On the beach and beyond, Antoine is renowned for his exceptional manners and professionalism, so an international setting suits him well. Given his language skills, I reckon a parallel universe would see him as a career diplomat. This is practically affirmed when chat turns to life in Euskal Herria. He’s learning to speak Basque – the language of his daughter’s school – and is a keen participant in the regional sport of pelote basque.
With the indigenous population known for utterly unique approaches to fashion, I wonder aloud if his distinctive hairstyle (imagine short at the sides with longer bouffant curls trailing at the back) is inspired by Basque style. “No!” he exclaims with a giant grin splitting his face. “The moolay is international you know?” Between the laser accuracy of his observation and the French pronunciation of the world’s most ironic yet practical haircut, we fall apart in a fit of hilarity.
Does this diplomatic insider have an opinion on the WSL’s changes in longboard judging criteria? “Yes I have my opinion!” he laughs. “Do you really want to know it?” His sunshine smile disappears for a minute as he explains that he understands the WSL’s desire to make longboarding as distinct as possible from shortboarding. But when the tour organisers first started overhauling the rules to favour traditional manoeuvres, he says there was an overall lack of clarity, with long-serving tour longboarders locked out of any discussion.
With communication channels limited to non-existent, many veteran competitors were left with the feeling that they could either comply with the new world order or hit the road. “In my last years in the WSL, they were trying to make the change”, Antoine says, “but in my opinion, the transition was not well managed.”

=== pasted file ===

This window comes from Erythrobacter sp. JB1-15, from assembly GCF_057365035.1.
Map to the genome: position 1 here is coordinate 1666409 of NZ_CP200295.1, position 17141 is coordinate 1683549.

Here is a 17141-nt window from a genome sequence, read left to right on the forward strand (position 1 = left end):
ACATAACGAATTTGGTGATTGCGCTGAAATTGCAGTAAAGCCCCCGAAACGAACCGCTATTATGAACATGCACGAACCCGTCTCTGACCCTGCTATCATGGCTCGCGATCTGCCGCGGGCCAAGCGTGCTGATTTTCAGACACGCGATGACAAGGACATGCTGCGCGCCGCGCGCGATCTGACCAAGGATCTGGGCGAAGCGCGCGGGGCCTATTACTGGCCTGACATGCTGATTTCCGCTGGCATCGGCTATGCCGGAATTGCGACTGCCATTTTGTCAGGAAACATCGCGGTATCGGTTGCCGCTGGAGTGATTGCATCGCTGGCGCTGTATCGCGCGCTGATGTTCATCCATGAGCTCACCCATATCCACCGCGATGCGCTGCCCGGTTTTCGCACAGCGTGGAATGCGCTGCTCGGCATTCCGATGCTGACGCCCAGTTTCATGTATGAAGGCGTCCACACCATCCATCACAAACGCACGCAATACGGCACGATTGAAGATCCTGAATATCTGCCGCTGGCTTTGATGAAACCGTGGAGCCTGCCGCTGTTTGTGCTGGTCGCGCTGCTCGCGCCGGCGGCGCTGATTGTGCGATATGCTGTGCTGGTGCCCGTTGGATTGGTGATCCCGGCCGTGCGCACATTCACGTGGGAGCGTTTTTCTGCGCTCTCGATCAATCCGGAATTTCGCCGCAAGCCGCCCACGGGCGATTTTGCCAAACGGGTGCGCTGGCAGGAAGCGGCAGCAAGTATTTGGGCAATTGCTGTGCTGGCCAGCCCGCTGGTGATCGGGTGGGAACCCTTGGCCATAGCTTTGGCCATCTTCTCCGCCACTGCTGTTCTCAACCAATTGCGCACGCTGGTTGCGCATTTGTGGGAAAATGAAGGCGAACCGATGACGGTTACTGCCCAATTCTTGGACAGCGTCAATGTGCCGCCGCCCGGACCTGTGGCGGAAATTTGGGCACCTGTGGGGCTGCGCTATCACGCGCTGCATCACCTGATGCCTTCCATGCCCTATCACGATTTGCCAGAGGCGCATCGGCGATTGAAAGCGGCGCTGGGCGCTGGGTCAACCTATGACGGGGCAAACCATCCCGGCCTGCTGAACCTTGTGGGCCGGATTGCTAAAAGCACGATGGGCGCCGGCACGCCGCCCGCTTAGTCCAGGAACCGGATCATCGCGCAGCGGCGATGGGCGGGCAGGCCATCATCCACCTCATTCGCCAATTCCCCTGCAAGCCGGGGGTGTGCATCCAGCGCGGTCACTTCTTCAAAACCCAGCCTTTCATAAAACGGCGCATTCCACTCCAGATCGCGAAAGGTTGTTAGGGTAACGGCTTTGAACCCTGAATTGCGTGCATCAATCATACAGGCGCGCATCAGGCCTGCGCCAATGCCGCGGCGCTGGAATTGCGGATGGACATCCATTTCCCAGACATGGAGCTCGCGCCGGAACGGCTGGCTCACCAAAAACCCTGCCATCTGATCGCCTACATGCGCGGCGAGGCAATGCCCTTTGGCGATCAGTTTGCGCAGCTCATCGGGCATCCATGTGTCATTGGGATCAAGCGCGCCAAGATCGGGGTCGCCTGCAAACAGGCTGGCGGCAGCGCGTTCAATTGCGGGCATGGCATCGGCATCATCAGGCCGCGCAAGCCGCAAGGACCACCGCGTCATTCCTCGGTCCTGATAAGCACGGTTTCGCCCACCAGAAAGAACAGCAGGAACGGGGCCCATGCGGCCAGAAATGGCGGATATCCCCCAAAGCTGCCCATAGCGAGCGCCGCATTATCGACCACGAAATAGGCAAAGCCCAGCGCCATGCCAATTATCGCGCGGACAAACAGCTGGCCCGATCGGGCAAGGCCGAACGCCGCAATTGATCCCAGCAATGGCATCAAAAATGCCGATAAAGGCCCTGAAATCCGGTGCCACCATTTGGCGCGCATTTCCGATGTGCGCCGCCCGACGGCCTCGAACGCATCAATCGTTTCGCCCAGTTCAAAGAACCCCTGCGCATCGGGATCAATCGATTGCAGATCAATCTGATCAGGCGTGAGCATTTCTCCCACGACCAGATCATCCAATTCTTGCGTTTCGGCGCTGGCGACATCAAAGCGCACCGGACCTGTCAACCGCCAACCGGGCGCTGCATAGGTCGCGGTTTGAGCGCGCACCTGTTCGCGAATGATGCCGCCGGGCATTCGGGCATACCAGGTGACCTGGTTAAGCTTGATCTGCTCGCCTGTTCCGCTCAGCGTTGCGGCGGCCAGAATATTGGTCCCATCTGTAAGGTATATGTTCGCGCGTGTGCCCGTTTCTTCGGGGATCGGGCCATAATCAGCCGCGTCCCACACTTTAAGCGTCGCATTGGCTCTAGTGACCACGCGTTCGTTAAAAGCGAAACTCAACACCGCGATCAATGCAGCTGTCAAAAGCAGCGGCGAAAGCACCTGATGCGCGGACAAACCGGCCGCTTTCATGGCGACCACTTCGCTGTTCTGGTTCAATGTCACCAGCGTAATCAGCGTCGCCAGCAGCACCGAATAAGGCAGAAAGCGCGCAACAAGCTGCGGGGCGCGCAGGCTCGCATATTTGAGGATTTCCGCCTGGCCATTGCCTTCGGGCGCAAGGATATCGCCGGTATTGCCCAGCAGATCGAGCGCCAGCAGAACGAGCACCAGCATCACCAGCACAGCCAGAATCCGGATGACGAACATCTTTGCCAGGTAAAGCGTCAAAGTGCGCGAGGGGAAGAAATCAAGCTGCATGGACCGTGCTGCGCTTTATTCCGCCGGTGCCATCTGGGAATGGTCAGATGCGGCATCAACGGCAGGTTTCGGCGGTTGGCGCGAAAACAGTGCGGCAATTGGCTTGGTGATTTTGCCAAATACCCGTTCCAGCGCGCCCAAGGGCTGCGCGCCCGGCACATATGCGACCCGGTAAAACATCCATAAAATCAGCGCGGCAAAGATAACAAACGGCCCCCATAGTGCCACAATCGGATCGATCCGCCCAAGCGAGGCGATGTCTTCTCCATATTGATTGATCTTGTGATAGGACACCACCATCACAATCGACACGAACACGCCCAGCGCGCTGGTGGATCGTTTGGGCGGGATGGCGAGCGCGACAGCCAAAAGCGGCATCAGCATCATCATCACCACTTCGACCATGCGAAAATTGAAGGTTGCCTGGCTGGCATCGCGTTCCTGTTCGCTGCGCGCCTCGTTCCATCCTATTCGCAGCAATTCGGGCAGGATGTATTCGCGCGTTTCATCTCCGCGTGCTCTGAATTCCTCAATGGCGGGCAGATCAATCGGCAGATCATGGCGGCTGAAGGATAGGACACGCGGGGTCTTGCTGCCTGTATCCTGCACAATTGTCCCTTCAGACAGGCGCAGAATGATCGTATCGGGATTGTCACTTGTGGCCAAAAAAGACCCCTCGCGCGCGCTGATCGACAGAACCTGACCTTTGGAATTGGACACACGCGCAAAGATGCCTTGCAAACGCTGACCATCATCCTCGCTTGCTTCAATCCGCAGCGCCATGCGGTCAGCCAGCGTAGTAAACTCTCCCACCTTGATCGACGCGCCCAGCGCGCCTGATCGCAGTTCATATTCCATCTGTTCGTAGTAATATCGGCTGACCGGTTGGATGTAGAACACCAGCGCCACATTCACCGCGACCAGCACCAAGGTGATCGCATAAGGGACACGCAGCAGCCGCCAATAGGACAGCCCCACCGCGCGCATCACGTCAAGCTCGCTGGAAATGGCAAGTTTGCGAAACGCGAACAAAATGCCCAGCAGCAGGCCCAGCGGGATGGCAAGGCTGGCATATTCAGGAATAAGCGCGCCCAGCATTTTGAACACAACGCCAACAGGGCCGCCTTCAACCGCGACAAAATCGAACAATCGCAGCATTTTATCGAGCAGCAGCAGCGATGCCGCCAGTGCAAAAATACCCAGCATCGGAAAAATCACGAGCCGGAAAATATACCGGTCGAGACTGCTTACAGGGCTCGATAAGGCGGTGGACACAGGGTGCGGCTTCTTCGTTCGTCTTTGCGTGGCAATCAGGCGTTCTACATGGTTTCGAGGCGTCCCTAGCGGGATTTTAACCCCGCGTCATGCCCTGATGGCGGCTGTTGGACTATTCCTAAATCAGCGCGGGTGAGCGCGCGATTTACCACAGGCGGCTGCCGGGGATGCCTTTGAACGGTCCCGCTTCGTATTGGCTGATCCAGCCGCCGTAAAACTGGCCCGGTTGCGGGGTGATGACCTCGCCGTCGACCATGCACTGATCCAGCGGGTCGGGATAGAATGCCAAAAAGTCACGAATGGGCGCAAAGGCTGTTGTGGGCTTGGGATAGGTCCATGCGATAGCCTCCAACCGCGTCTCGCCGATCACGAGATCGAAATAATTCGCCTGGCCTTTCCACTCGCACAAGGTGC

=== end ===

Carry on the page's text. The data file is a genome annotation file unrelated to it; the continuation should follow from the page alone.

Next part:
Over time, he believes the criteria have evolved to strike a better balance between modern and traditional, between high-performance and classic longboarding. But there’s a danger in veering too far to the retro single fin end of the spectrum, he says, simply because such an approach is too restrictive to suit the practicalities of holding competitions in the variable conditions that are a reality of life on Earth.
“It’s a little too narrow-minded. For me, the best longboarder is the guy who is able to do both big turns and noserides, progressive and traditional. If it’s six-foot onshore, what do you want to do with a single fin? Take a performance two-plus-one and make it look good: hit a big lip, hit a big bottom turn, stick yourself on the top of the wave for a big hang ten, and then do a big roundhouse cutback. On a single fin, you’re probably going to make two cross-steps and then just have to get back to the tail to control your board.”
In the Delpero world, the surfer ideally adjusts his or her board choice to suit the wave, the day and the conditions. “I’m not really into modern or really into classic. I don’t know, I have my vision that longboarding can be both.” His dream tour would accommodate all kinds of waves and all kinds of boards. “One stop with a perfect right-hander where you would take a single fin out and do the biggest noseride you can do, and also a bigger spot suited to a two-plus-one.”
He’s made his peace with things, though, and is happy for his upcoming ISA appearance on El Sunzal to be something of a swan song. “I like doing everything – longboarding, shortboarding, big barrels, small noserides, bodysurfing – I don’t care. I have fun in any kind of way I can ride a wave. And having fun is the most important thing. That’s what I say to my students. You want to progress and improve, but don’t lose the main point. If you’re having fun in the water, then you’re done!” He finishes with a radiant grin, and I swear the day gets a little bit brighter and the temperature on the beach goes up a degree.